Author: Mark West
Since around age 8, I was “into” business. My first was mowing the lawn for neighbors. Most would say this is not unusual, and the mere fact is not, but the way in which I did it was.
First, I took out a loan from my parents to buy the lawnmower, agreeing on repayment terms and everything like many businesses do today. Then I did what I thought was natural, but drove my father crazy…I sent invoices to the neighbors. Yes, nicely typed and formatted, complete with due dates and such. I remember my father telling me in no uncertain terms…you do NOT send bills to the neighbors.
As years went on, and I worked through all experiences listed on my resume today, I, as much of us, struggled with how to negotiate an equitable reward to my hard work. At best, I was offered the usual model...x% of profits on top of a base salary. Don’t get me wrong. This was very welcome and I am certainly not complaining, but still I remember thinking there has got to be a better way.
Time and time again I would investigate different entrepreneur opportunities, intrigued with the notion that I could now make the money for myself and not just for “the company.” I continue to prescribe to the notion that entrepreneurship is great. If you think about it, many of the great products we use today are due to entrepreneurship. But, entrepreneurship has many more challenges and often takes many more talents that you and I have honed through years of tenure at major corporations.
So what to fill this chasm? How do I find the reward of my hard work, without starting my own business? After all, there must be a need for me at one of the nearly 1 million companies in the US alone? How can I show my talent, my experience and get the opportunity while not starting in an entry-level position at the age of 48? Enter the idea of talentism. A concept, I think many of us have in some form already considered. Effectively put, talentism is working for a fair share of the rewards, versus for a regular paycheck. Now before everyone runs into the boss demanding to renegotiate, consider that talentism has its downside along with its benefits. Under talentism, even if you work on a project that reaps a large reward, if, for whatever reason it took way too long to accomplish, then your reward on an hourly basis, may be pretty much the same as your regular wage.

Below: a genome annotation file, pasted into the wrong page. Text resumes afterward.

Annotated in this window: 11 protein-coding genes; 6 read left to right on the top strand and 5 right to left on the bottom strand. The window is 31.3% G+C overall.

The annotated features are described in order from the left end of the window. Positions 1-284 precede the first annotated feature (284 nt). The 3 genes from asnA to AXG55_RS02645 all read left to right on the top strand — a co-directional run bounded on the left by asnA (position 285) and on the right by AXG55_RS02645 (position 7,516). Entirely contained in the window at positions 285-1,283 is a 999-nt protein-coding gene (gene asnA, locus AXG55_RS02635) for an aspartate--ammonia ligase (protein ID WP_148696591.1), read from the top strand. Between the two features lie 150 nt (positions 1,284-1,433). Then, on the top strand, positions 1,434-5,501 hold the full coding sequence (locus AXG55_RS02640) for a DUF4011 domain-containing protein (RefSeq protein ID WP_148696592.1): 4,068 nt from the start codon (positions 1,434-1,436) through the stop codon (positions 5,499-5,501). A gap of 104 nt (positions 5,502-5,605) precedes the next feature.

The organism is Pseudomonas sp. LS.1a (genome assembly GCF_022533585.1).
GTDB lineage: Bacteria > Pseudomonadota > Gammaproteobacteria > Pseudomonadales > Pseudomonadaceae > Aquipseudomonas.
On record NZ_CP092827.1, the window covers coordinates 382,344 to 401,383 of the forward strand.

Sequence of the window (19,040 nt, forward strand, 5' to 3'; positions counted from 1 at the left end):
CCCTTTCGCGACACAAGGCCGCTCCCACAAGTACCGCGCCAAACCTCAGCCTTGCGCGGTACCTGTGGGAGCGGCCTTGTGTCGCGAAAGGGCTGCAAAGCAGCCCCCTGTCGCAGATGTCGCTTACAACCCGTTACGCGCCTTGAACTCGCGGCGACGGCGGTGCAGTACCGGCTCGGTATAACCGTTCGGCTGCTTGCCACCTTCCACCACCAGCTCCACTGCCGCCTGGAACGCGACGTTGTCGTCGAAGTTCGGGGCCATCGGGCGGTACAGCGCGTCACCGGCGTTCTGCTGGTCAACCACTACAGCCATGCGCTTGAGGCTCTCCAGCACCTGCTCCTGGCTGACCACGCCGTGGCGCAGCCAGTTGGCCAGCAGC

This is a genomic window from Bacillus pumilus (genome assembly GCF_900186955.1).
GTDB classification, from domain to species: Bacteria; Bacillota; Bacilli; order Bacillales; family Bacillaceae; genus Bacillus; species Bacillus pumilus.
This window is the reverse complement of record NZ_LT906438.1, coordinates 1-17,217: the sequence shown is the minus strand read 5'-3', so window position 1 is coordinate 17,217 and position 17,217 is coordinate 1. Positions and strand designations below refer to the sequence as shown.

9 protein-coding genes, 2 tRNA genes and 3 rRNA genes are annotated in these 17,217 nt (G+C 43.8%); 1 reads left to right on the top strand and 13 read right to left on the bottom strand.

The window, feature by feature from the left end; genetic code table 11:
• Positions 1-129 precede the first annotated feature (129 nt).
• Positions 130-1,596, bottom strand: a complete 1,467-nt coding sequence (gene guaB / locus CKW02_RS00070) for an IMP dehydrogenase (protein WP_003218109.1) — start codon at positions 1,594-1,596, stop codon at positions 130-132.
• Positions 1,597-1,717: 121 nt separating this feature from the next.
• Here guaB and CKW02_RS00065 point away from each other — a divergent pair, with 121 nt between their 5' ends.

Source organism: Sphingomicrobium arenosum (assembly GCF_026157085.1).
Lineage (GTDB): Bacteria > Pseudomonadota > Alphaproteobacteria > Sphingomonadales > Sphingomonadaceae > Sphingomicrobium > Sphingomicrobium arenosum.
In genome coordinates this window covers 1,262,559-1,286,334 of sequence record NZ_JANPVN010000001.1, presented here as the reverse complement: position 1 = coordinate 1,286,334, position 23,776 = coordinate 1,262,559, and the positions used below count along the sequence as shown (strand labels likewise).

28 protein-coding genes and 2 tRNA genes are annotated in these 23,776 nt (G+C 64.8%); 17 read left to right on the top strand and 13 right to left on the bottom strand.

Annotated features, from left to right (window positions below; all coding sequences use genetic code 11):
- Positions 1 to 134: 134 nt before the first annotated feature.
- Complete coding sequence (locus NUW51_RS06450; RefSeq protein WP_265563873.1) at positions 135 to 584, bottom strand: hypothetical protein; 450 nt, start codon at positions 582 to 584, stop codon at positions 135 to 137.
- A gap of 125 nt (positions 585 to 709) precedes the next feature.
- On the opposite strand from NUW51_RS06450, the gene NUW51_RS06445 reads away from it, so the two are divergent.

With that said, talentism is an entirely new opportunity for those that want a little more, but aren’t considering the full entrepreneurship. Maybe you are an executive between assignments, or someone that after years in an industry is to the point where you are not even looking for a full-time or regular assignment, but still has the desire to contribute, talentism may be for you.
INNOVO, is one such opportunity allowing executives from various industries and markets to use their skills in order to achieve much more together with the companies, entrepreneurs and innovators that are looking for their talents on the Network.
Just as entrepreneurship entered a growth spurt in the 80s, with the various economies in their various states and industries looking to be innovative in everything they do, I could see talentism actually become very common place in the future. Is it the end of capitalism as we know it? Not sure, but certainly an opportunity for both companies and individuals.
Image courtesy of Stuart Miles at FreeDigitalPhotos.net